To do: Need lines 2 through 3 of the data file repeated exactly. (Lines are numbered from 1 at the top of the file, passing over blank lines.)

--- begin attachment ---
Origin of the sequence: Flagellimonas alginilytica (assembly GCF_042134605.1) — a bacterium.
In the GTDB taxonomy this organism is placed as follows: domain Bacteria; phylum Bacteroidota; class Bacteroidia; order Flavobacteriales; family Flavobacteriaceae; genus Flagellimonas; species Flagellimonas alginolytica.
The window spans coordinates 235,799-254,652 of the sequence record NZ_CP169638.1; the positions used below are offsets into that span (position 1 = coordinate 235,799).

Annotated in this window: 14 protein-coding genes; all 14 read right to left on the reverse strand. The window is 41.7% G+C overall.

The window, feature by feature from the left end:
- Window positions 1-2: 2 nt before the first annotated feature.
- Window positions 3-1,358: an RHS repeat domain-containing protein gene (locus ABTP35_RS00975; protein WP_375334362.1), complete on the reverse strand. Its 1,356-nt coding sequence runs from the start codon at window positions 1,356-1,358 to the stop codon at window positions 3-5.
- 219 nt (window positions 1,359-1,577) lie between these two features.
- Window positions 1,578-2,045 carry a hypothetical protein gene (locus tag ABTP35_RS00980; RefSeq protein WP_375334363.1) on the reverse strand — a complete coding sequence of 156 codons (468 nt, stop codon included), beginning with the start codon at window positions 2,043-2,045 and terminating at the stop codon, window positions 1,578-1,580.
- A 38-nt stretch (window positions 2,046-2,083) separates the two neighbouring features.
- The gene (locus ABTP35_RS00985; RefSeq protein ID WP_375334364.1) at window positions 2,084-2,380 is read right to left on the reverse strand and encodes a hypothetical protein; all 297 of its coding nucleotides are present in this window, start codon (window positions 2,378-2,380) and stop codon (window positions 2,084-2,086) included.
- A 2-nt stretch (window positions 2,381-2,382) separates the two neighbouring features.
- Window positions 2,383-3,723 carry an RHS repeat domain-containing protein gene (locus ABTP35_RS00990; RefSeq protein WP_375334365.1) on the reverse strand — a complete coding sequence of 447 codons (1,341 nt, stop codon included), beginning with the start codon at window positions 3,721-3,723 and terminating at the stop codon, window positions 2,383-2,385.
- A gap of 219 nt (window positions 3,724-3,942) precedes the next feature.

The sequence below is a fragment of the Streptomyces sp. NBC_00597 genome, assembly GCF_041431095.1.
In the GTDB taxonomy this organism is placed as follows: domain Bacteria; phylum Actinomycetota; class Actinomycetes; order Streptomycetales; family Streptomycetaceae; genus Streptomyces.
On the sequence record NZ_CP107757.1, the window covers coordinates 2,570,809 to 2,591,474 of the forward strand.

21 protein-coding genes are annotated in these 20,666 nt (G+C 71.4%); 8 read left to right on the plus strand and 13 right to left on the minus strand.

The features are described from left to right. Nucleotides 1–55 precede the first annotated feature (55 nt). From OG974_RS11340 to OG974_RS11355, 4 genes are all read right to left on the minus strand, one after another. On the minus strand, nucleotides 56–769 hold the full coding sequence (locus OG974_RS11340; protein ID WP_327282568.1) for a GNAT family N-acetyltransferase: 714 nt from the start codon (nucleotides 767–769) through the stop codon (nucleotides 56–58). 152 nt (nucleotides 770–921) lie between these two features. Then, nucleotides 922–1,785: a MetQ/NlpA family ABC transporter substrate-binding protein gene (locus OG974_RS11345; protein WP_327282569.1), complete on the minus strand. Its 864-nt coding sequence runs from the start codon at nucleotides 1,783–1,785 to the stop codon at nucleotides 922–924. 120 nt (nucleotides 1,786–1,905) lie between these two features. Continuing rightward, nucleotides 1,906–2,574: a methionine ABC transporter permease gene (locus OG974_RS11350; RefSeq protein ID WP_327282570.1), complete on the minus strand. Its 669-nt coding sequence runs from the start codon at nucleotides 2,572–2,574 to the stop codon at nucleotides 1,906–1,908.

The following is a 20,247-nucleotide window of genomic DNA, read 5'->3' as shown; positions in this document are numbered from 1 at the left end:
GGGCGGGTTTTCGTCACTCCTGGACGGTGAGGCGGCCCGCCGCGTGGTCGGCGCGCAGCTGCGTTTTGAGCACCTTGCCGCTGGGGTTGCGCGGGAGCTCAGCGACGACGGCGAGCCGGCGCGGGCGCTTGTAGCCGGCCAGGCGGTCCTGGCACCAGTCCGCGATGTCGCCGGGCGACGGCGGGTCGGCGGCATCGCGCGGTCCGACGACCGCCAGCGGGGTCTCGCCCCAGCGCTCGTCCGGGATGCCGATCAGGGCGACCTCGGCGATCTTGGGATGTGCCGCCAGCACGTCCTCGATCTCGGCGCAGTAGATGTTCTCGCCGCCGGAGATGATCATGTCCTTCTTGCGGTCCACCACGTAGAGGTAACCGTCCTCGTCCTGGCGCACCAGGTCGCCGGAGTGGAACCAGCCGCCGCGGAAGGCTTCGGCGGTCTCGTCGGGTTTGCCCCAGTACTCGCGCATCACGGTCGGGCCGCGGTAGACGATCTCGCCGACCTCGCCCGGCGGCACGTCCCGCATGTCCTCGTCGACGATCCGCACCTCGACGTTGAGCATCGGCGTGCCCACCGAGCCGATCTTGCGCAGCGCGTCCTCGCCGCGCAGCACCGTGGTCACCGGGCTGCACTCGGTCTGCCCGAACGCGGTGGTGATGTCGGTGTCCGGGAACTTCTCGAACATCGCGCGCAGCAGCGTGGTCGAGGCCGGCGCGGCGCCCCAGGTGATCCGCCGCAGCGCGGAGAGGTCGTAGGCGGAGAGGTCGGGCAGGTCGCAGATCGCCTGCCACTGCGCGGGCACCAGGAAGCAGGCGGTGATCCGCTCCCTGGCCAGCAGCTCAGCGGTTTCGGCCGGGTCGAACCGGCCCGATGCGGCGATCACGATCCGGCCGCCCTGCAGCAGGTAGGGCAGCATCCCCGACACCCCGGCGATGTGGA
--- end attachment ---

In the GTDB taxonomy this organism is placed as follows: domain Bacteria; phylum Bacteroidota; class Bacteroidia; order Flavobacteriales; family Flavobacteriaceae; genus Flagellimonas; species Flagellimonas alginolytica.
The window spans coordinates 235,799-254,652 of the sequence record NZ_CP169638.1; the positions used below are offsets into that span (position 1 = coordinate 235,799).